Silva Kir, the leader of south Sudan and President Omar al-Bashir of Sudan. The President said he would recognize the south if it voted for separation from the central government. Factional fighting in the south may jeopardize their independence., a photo by Pan-African News Wire File Photos on Flickr.
White House condemns attacks on South Sudan
Wed, Apr 25, 2012
The White House called on Sudan yesterday to stop its bombing raids of newly independent South Sudan and said the neighbouring countries needed to return to the negotiating table to avoid escalation.
“We strongly condemn Sudan’s military incursion into South Sudan. Sudan must immediately halt the aerial and artillery bombardment in South Sudan by the Sudan armed forces,” White House spokesman Jay Carney told reporters on Air Force One.
“Both governments must agree to an immediate, unconditional cessation of hostilities and recommit to negotiations.”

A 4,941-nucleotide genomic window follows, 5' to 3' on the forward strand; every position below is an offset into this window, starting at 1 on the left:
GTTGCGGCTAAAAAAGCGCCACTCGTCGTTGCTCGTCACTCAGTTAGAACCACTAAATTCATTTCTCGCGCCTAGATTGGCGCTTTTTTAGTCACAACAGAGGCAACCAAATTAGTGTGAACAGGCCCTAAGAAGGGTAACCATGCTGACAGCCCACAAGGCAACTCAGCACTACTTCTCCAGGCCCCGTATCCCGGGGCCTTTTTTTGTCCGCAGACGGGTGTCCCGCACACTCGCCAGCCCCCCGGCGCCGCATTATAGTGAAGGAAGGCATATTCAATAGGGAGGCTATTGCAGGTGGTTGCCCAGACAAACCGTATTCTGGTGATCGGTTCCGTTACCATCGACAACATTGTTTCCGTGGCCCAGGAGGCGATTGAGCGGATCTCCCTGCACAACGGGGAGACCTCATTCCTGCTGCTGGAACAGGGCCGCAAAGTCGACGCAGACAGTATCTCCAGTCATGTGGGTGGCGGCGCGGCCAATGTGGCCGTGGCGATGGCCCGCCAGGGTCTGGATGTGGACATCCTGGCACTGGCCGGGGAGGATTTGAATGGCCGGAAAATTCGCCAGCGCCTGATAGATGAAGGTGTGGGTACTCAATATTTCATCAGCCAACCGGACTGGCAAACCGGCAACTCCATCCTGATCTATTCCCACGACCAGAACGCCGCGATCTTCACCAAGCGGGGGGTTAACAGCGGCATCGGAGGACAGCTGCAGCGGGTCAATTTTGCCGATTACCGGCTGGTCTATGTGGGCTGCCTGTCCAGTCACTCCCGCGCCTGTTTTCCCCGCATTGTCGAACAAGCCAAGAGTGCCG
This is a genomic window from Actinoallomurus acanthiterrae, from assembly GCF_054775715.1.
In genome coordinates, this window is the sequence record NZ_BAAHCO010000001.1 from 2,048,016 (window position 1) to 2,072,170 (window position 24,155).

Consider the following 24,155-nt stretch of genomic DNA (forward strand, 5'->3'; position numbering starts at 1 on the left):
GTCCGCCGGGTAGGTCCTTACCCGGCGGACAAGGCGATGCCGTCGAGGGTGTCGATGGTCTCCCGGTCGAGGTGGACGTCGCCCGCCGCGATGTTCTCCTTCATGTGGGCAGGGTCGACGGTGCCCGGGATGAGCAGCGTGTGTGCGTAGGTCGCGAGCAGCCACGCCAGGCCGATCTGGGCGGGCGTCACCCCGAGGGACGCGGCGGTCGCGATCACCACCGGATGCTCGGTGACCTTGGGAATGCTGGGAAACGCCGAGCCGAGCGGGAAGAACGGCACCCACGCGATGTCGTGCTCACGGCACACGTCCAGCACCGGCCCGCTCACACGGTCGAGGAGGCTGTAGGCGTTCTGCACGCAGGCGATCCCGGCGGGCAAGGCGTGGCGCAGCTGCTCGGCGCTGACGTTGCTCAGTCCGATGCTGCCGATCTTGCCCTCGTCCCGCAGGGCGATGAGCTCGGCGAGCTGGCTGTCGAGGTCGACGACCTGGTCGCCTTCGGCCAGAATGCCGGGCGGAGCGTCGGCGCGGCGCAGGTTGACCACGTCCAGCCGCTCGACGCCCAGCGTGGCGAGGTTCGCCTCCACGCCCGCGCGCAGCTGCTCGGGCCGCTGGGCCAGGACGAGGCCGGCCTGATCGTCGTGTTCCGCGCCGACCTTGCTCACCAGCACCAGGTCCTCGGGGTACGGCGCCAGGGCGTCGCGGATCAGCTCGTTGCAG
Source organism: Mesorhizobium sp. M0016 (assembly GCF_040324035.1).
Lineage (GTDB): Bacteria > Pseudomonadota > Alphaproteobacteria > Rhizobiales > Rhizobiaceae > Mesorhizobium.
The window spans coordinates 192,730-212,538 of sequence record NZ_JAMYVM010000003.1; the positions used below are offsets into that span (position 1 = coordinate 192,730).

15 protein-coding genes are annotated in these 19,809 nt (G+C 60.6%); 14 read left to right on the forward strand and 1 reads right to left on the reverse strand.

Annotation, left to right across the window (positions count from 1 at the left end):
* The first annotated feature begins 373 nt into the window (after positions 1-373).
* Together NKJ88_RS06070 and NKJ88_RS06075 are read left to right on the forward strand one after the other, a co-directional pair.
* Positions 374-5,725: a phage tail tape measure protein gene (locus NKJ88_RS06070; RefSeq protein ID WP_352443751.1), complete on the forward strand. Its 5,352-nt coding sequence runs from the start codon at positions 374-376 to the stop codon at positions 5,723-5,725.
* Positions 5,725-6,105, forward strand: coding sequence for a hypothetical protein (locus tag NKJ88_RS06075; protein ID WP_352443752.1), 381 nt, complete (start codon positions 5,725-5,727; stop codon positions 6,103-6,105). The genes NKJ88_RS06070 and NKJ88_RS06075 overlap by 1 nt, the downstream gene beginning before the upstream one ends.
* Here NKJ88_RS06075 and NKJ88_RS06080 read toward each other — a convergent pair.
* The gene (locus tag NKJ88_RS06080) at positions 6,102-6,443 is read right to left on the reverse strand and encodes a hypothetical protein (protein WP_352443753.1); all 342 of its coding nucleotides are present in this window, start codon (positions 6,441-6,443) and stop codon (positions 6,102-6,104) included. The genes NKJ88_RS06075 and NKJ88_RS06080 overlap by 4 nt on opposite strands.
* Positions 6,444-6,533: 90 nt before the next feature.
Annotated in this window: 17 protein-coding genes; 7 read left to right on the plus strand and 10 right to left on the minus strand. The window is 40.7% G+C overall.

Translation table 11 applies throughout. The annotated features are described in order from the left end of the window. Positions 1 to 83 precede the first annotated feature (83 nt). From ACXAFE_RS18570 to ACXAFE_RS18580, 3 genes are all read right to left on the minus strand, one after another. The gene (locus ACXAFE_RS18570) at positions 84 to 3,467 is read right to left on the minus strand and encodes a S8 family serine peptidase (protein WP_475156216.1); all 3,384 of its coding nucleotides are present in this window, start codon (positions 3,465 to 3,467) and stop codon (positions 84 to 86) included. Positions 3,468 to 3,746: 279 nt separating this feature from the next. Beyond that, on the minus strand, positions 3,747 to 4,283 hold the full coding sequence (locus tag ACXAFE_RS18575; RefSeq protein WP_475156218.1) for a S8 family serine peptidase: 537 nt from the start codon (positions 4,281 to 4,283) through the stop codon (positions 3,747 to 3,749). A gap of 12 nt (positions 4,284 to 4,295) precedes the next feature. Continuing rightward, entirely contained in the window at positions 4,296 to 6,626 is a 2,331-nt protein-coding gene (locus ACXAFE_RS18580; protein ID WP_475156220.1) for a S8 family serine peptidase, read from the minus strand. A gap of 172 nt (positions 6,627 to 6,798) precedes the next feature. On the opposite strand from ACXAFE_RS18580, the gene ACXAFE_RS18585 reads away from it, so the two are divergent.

Weeks of cross-border fighting between the former civil war foes have raised the possibility of full-blown conflict in a region with one of the most significant oil reserves in Africa.
South Sudan became independent last July under a peace deal that broke up what was Africa’s largest country. But Sudan and South Sudan have yet to settle a long list of disputes, including the position of their shared border and how much the landlocked southern state should pay in oil transit fees to Sudan.